This powerful technique starts with a stack of color chips. You can make color cards from card stock or colored paper. Your local paint store may be willing to share paint color chips so you can create your own color chip tool. This small investment of time yields big dividends: creative and fun discussions about parental challenges and successes.

Texture tool

Watch the Texture Bag Video

While some parents may identify with visual metaphors, others may prefer tactile metaphors they can touch and feel. The Texture tool allows parents to connect common challenges with tactile feelings like rough, smooth, rough, bumpy, limp, and scratchy.

You can create your own Texture tool by assembling uniform squares of fabrics in a bag or box. Select fabrics of different textures like velvet, corduroy, denim, silk, burlap, organza, satin, leather, and terry cloth. Non-fabric texture samples like sandpaper, ceramic tile and carpet are also useful additions.

Once assembled, your Texture tool can be used with parents and children over many years to identify feelings related to common challenges. Ask parents to reach in your Texture bag or box and select a fabric that represents who they feel about their child's eating or activity. Once selected, ask the parent to share what that fabric says about their challenge.

Why Feeling Face Cards, the Hedonic Scale, Paint Chips and the Texture tool are effective tools:

  • Everyone experiences feelings. These tools allow emotions to surface quickly and easily.
  • Emotions drive behaviors. You are in behavior change territory when you can identify the emotions clients are currently feeling.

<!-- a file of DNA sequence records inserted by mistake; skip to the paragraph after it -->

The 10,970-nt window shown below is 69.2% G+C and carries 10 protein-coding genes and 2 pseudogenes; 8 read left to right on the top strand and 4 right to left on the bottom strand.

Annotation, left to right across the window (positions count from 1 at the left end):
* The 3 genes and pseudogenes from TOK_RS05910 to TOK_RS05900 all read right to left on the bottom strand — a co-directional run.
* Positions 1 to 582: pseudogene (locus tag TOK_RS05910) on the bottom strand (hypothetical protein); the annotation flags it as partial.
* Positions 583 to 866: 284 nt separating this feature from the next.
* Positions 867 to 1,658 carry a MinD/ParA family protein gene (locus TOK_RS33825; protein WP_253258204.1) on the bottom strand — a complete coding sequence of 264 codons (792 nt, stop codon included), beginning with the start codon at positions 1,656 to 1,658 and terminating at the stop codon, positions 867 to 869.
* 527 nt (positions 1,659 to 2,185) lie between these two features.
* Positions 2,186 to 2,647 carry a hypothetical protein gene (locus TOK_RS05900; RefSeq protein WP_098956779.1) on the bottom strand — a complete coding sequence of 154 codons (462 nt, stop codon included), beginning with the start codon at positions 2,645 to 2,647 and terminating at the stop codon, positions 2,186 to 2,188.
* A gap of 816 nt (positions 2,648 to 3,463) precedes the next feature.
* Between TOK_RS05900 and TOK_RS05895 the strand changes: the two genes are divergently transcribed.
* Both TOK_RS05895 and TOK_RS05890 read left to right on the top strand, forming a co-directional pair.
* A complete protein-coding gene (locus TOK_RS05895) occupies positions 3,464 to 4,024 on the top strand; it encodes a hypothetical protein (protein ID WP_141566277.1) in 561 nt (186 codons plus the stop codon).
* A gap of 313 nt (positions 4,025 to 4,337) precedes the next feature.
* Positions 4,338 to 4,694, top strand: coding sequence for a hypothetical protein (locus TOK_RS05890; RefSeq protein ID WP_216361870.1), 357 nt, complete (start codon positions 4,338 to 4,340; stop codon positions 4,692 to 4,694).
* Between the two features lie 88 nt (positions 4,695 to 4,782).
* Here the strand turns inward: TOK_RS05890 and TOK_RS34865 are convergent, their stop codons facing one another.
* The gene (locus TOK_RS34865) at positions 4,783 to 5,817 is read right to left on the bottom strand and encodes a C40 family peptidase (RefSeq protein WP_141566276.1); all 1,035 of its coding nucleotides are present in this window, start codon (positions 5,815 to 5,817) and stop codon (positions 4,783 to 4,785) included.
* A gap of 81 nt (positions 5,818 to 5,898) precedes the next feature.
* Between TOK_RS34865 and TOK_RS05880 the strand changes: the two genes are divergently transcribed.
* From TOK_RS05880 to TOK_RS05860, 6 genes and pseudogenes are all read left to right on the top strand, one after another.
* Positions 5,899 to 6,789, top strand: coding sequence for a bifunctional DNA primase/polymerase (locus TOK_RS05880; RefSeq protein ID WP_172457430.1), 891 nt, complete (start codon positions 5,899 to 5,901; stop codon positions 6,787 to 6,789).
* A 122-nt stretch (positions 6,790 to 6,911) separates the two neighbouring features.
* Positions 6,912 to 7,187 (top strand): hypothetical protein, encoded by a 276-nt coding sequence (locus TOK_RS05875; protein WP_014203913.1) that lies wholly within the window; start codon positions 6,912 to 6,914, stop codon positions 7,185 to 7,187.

• Talking about feelings allows conversations to become emotion-based. You can always move from emotions back to logic but it is very difficult to go directly from logic to emotions.
  • Talking about emotions can be an unexpected but welcome surprise for clients. It signals that the conversation will be authentic rather than superficial. You can honor that trust by responding in an authentic rather than role-playing way.
  • Talking about feelings first allows for richer, deeper client responses. They share a part of themselves and connect with you as humans rather than as clients.

Magic Wand

Watch the Magic Wand Video

Magic wands represent power. And what parent wouldn't love to experience the power to change their eating or activity challenges with the mere wave of a wand? The Magic Wand tool allows parents to step out of their daily realities and imagine magical powers. When they use this tool, you will be able to quickly identify change opportunities to discuss during their WIC visit.

Here's how the Magic Wand tools works:

Offer the Magic Wand to the parents, telling the mom that the Magic Wand has the ability to transform everyday eating challenges. As she waves the wand, ask her to tell you about the eating challenges she would change first. Proceed to discuss "magical" actions the mother could take to transform her daily challenges.

Note: You can purchase Magic Wands at your local stores or on the Internet.

Why the Magic Wand is an effective tool:

  • Parents love fun, creative, non-traditional questions.
  • Because parents don't know the correct responses, they are likely to share truthful answers.
  • Older children can use the Magic Wand to share responses too. Restless children will likely welcome the opportunity to "wave the magic wand" and make their favorite foods appear or make less-loved foods disappear. This information can be used during the WIC conversation.